She stuck her fingers through the criss-cross pattern as she spoke about being publicly outed by an ex-lover in '81, causing her to lose all her endorsements overnight. Theirs was the first "galimony" lawsuit, yet her husband wouldn't give her a divorce. Her parents were homophobic and she hated the shame-based life she was leading.
I tell you what, this would have made a highly successful nighttime soap opera at the time.
Our shero ended with advice to millennials, which would probably serve all of us well:
Be a problem solver
Relationships are everything
Stay informed and keep learning
Be your authentic self
Fascinating as her talk was, it got even better afterward when she dismounted the stage and walked in front of the seats answering questions submitted by the audience.
Did she ever think she'd lose to Bobby Riggs? Every day, all day.
Asked about diversity, she said she prefers the term equality ("It's like the '70s, we used to talk about equality. It's back!") because it doesn't focus on our differences.
Her advice to women was to use their body by harnessing its abilities.
When my question (Why do you think so many college students today resist being labeled a feminist?), she answered, "I do not know why that is, but if you believe in equality, you are a feminist whether you're male or female."
I felt equal parts pleasure that my question was asked and satisfaction at her succinct rebuttal.
The last question was from the English-born director of VCU's humanities resource center, asking in his clipped accent about how she and Elton John met up. Turns out it was two weeks before the Riggs match at a party for the singer who, she learned, wanted to write a song for her.
It was with obvious pride that she mentioned that "Philadelphia Freedom" made it to #1 on the charts, but she said Elton's greatest pride was that it made it to #1 on the R & B charts.
Sensing only a vague reaction from the students, BJK suggested, "Look it up on your little Spotify!"
And then, like a video director's dream, the music for "Philadelphia Freedom" started playing overhead and two VCU students with baskets of tennis balls appeared behind her and Billie Jean King began hitting autographed tennis balls into the frenzied crowd as scores of middle-aged women tried their creaky best to snatch a flying green ball out of mid-air.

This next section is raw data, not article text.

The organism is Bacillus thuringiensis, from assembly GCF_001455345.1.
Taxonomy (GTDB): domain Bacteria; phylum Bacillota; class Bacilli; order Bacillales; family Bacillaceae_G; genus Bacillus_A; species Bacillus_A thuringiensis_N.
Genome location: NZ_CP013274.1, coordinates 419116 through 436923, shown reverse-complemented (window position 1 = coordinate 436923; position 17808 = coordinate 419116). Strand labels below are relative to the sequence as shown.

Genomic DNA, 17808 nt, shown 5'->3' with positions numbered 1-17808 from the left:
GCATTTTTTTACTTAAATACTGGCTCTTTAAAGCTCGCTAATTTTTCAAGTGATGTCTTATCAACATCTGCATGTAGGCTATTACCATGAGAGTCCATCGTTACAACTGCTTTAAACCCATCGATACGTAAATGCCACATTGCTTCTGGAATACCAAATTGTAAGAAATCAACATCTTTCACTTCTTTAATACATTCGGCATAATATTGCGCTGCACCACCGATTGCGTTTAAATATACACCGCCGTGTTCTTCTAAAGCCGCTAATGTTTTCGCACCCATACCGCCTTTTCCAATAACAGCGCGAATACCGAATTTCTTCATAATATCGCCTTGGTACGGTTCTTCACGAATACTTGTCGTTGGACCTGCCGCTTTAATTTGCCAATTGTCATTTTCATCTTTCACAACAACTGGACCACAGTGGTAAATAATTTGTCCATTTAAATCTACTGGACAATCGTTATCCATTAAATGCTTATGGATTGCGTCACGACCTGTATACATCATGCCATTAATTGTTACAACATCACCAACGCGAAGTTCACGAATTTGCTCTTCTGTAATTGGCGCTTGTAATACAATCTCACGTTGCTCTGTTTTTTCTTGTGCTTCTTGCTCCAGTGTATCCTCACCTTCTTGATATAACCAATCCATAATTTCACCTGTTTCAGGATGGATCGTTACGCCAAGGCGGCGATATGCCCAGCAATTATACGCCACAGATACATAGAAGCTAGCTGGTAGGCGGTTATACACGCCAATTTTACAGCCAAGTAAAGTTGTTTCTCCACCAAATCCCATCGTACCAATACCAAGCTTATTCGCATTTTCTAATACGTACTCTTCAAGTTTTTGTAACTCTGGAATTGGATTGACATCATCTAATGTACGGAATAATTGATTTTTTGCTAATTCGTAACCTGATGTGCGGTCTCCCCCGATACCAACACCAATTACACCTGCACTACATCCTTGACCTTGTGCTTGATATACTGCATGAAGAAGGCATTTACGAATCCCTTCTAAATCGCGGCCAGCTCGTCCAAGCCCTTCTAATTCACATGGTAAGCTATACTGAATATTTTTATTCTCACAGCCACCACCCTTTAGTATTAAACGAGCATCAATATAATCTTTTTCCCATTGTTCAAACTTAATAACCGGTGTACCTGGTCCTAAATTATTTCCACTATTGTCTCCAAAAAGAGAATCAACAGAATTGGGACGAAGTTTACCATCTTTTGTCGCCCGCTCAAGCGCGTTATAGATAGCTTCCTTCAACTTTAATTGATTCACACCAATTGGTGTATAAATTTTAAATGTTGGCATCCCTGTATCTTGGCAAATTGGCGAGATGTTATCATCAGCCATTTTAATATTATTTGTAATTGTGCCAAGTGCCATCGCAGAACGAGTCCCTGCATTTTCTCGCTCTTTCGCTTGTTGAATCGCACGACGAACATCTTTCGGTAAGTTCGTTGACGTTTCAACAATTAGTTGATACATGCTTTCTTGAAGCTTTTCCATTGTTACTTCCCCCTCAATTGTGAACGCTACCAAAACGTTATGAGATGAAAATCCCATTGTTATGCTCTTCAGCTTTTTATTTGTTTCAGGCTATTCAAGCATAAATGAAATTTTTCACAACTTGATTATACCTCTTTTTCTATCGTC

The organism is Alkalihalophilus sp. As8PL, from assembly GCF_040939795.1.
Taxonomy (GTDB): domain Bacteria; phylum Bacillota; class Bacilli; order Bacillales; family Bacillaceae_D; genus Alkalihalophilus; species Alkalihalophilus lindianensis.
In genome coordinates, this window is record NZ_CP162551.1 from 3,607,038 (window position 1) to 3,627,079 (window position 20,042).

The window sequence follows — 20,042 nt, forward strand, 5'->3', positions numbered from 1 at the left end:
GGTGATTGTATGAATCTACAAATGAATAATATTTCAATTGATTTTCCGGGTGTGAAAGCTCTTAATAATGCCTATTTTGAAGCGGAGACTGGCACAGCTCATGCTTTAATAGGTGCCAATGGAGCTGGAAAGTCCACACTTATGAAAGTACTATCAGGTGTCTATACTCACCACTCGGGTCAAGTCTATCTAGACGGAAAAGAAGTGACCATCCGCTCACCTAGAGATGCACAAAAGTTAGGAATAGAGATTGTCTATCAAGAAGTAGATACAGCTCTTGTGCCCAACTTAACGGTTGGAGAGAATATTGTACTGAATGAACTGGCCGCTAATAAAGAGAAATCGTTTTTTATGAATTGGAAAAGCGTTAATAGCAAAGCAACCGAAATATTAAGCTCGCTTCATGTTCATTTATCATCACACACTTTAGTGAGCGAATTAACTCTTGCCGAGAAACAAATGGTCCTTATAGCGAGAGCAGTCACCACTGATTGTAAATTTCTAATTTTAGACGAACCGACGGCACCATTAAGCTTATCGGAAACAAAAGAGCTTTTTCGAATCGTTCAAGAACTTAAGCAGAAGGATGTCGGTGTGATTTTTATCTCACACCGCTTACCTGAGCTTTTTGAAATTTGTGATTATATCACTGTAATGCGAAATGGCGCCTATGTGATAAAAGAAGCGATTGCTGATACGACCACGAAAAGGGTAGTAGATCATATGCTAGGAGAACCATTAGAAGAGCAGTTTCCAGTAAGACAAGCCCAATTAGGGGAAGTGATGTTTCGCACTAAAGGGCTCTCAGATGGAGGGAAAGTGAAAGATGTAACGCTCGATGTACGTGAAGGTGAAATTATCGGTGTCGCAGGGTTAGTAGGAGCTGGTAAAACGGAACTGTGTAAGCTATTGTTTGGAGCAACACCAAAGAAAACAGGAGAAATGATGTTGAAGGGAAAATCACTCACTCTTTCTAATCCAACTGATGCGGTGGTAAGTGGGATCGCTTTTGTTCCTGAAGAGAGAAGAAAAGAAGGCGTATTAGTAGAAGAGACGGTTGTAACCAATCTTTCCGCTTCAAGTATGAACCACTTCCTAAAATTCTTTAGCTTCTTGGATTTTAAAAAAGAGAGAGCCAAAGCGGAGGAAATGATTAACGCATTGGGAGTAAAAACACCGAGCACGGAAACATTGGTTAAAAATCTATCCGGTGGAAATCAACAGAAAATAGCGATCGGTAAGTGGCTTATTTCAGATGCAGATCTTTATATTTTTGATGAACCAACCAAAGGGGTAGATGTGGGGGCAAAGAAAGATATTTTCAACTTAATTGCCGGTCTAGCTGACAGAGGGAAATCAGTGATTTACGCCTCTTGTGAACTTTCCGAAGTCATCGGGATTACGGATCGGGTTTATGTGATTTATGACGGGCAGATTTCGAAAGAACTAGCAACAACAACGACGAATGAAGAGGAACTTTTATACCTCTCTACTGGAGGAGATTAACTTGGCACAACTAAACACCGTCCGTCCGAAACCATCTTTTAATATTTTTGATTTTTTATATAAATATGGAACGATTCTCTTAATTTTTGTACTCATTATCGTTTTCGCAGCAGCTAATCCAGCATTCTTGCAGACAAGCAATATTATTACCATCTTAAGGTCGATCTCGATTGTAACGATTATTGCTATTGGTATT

Since I have zero hand/eye coordination, trying to snag a ball was never a consideration, so instead I stood among the flailing arms and watched the effortless motion of this woman's arm where the racket was nothing more than an extension of her hand as she hit 4 or 5 dozen balls into the stands while Elton John blared all around me.
I soaked it in as completely as I could and then walked a half mile home to call my friend and tell her what I'd just experienced for both of us. Like me, BJK represents a very specific era of our lives for her, so before long, we were going down the rabbit hole to those days.
What's curious is that each of us has become the repository for different aspects of our shared history.
She recalls visiting my tiny Dupont Circle apartment on 21st Street, where I showed her the window that looked out on the cute gay couple's bathroom, in case we wanted to ogle a nice male form. Until she mentioned it, this bonus feature of that place had long since left my head.
I can still conjure up the disdain on her face, the hand on her hip, the complete condescension in her voice when she first laid eyes on me.
Long complimented for her exceptional listening skills, she tells me she only acquired them after we met because I was always telling her one story or another. In my head, she'd arrived from the west coast fully loaded with a sympathetic ear.
Not so, she assures me.
An hour into the conversation, she shares that she envies me my connection to a place, something she hasn't had in a couple decades now. "Your heart is in Richmond, Kare" she tells me about my conversion to being a Virginian. "You've always had a sense of place."
Have I? I point out that this has become my place only because I took a chance on moving here when I knew no one other than my mate. That I stayed because of the pace of life here, the cost of living, the quality of life. The old houses and the green spaces. The ability to craft the life you want without being a slave to it.
I sing Richmond's praises with abandon now that she has admitted she has no reason to remain where she is.
Then I play dirty, reminding her all my city has to offer. I just came from a free event seeing one of her idols talk (and even answer my own question) mere blocks from my house. Outstanding as such an evening might seem to someone languishing in an uninspired outpost, it's hardly out of the ordinary.
The campaign to get her here has begun, essential given that we can't go our entire lives waiting for the right time to live in the same state. It's not like we're going to live forever, despite what some people say about me. Fact is, you've got to choose where you want to live your life.
And as Billie Jean came to Richmond to remind us, relationships are everything.